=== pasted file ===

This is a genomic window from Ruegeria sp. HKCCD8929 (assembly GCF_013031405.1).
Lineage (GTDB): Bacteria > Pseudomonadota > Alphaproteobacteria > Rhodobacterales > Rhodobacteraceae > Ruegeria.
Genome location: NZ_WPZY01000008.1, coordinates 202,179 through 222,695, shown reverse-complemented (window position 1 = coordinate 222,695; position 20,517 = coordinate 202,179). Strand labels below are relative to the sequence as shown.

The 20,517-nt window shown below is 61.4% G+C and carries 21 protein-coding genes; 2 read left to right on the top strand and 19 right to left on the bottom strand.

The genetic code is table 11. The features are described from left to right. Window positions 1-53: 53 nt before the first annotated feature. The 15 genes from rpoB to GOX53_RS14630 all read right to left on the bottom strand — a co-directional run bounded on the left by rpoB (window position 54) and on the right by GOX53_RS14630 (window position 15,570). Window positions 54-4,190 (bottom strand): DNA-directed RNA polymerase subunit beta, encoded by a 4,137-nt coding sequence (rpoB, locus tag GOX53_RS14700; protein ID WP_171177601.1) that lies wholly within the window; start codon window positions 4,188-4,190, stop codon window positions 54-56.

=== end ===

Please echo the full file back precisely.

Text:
This is a genomic window from Ruegeria sp. HKCCD8929 (assembly GCF_013031405.1).
Lineage (GTDB): Bacteria > Pseudomonadota > Alphaproteobacteria > Rhodobacterales > Rhodobacteraceae > Ruegeria.
Genome location: NZ_WPZY01000008.1, coordinates 202,179 through 222,695, shown reverse-complemented (window position 1 = coordinate 222,695; position 20,517 = coordinate 202,179). Strand labels below are relative to the sequence as shown.

The 20,517-nt window shown below is 61.4% G+C and carries 21 protein-coding genes; 2 read left to right on the top strand and 19 right to left on the bottom strand.

The genetic code is table 11. The features are described from left to right. Window positions 1-53: 53 nt before the first annotated feature. The 15 genes from rpoB to GOX53_RS14630 all read right to left on the bottom strand — a co-directional run bounded on the left by rpoB (window position 54) and on the right by GOX53_RS14630 (window position 15,570). Window positions 54-4,190 (bottom strand): DNA-directed RNA polymerase subunit beta, encoded by a 4,137-nt coding sequence (rpoB, locus tag GOX53_RS14700; protein ID WP_171177601.1) that lies wholly within the window; start codon window positions 4,188-4,190, stop codon window positions 54-56.